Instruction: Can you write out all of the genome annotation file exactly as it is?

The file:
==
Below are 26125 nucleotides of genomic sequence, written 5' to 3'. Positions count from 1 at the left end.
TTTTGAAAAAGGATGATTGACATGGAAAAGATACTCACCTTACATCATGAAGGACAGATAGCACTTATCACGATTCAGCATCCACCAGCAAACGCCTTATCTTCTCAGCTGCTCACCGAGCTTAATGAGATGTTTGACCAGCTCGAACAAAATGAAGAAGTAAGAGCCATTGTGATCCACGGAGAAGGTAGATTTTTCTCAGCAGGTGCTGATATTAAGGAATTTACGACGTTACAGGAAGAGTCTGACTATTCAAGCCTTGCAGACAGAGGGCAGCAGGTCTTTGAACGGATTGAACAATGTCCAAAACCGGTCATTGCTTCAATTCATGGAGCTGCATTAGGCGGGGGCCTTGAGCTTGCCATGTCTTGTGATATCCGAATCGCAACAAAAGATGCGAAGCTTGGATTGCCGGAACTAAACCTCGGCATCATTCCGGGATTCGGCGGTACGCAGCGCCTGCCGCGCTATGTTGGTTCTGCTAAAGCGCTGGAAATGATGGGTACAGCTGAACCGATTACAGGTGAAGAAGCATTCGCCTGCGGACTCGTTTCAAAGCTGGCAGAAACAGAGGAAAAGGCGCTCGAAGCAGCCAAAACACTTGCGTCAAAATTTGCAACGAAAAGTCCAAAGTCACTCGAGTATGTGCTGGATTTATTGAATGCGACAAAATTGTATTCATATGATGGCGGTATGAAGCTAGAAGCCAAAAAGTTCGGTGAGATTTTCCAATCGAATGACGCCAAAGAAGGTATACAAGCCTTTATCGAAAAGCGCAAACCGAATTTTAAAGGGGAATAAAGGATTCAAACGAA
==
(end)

Below are 26125 nucleotides of genomic sequence, written 5' to 3'. Positions count from 1 at the left end.
TTTTGAAAAAGGATGATTGACATGGAAAAGATACTCACCTTACATCATGAAGGACAGATAGCACTTATCACGATTCAGCATCCACCAGCAAACGCCTTATCTTCTCAGCTGCTCACCGAGCTTAATGAGATGTTTGACCAGCTCGAACAAAATGAAGAAGTAAGAGCCATTGTGATCCACGGAGAAGGTAGATTTTTCTCAGCAGGTGCTGATATTAAGGAATTTACGACGTTACAGGAAGAGTCTGACTATTCAAGCCTTGCAGACAGAGGGCAGCAGGTCTTTGAACGGATTGAACAATGTCCAAAACCGGTCATTGCTTCAATTCATGGAGCTGCATTAGGCGGGGGCCTTGAGCTTGCCATGTCTTGTGATATCCGAATCGCAACAAAAGATGCGAAGCTTGGATTGCCGGAACTAAACCTCGGCATCATTCCGGGATTCGGCGGTACGCAGCGCCTGCCGCGCTATGTTGGTTCTGCTAAAGCGCTGGAAATGATGGGTACAGCTGAACCGATTACAGGTGAAGAAGCATTCGCCTGCGGACTCGTTTCAAAGCTGGCAGAAACAGAGGAAAAGGCGCTCGAAGCAGCCAAAACACTTGCGTCAAAATTTGCAACGAAAAGTCCAAAGTCACTCGAGTATGTGCTGGATTTATTGAATGCGACAAAATTGTATTCATATGATGGCGGTATGAAGCTAGAAGCCAAAAAGTTCGGTGAGATTTTCCAATCGAATGACGCCAAAGAAGGTATACAAGCCTTTATCGAAAAGCGCAAACCGAATTTTAAAGGGGAATAAAGGATTCAAACGAA